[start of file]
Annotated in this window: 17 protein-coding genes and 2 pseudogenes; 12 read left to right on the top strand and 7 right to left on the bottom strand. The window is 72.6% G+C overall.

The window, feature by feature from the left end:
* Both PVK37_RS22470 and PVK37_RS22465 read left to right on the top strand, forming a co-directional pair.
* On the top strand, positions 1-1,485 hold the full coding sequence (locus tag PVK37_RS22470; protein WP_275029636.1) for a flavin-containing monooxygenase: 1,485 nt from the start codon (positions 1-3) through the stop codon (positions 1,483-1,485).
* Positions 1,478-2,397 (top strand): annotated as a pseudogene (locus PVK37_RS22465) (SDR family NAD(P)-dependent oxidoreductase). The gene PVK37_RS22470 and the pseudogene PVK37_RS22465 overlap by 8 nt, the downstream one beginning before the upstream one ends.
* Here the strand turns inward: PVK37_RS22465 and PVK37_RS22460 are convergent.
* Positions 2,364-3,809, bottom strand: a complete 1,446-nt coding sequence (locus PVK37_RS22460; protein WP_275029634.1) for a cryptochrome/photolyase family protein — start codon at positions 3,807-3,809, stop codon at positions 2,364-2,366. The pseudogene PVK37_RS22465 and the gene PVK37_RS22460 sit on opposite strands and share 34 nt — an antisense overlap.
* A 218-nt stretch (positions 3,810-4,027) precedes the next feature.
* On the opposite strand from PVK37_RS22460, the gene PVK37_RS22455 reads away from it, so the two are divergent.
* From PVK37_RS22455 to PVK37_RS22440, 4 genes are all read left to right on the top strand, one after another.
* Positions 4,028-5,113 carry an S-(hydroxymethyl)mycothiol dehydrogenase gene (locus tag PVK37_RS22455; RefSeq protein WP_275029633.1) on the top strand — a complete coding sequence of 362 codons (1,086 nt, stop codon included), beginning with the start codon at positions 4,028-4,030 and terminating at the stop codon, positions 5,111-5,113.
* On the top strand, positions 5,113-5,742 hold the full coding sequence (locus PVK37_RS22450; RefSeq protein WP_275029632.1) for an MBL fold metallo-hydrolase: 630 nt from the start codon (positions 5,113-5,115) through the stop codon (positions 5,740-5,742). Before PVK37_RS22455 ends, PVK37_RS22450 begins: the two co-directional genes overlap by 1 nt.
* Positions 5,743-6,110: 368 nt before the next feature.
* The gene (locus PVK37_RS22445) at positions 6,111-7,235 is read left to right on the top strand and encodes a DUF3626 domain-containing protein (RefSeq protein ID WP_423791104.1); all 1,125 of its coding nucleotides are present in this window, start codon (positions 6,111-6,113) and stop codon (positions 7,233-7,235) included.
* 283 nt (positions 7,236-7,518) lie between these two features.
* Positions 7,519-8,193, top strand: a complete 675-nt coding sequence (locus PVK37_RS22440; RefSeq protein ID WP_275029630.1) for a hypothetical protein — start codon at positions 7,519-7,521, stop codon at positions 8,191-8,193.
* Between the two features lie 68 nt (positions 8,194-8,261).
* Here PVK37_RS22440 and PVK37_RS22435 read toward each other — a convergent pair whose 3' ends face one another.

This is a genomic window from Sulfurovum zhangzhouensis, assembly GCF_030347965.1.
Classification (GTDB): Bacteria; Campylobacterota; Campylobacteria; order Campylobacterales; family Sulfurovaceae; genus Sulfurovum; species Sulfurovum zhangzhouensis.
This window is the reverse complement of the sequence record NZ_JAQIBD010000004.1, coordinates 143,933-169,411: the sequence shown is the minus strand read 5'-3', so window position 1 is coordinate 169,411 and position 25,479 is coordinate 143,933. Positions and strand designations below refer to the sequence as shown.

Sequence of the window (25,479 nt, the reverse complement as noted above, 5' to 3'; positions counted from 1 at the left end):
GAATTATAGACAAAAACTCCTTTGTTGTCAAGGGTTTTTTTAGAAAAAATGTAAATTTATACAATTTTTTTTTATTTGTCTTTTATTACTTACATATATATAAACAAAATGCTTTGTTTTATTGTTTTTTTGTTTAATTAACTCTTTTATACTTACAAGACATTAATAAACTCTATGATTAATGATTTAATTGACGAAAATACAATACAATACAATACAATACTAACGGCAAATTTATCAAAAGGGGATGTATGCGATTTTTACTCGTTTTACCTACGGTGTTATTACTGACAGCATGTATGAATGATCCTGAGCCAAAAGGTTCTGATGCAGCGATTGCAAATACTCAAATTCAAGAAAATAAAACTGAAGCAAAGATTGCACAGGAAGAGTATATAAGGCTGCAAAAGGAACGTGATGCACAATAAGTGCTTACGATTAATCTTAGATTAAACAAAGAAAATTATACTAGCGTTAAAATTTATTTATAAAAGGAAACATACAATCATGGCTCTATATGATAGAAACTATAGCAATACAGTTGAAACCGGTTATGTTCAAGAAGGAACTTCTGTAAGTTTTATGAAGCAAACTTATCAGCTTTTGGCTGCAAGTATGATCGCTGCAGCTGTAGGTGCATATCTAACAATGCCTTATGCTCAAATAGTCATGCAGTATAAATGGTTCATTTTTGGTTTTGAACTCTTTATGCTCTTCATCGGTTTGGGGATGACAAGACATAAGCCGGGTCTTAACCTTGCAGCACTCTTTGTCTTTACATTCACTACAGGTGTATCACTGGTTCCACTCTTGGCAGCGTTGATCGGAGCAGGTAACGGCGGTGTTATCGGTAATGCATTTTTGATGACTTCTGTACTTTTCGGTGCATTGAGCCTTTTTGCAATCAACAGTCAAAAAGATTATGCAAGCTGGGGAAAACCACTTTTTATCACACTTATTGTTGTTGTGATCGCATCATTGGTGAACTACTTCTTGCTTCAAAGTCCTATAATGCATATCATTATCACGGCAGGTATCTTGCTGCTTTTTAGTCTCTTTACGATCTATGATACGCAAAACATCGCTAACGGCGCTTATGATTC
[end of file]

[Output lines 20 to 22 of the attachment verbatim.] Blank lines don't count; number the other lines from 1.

Classification (GTDB): Bacteria; Campylobacterota; Campylobacteria; order Campylobacterales; family Sulfurovaceae; genus Sulfurovum; species Sulfurovum zhangzhouensis.
This window is the reverse complement of the sequence record NZ_JAQIBD010000004.1, coordinates 143,933-169,411: the sequence shown is the minus strand read 5'-3', so window position 1 is coordinate 169,411 and position 25,479 is coordinate 143,933. Positions and strand designations below refer to the sequence as shown.

Sequence of the window (25,479 nt, the reverse complement as noted above, 5' to 3'; positions counted from 1 at the left end):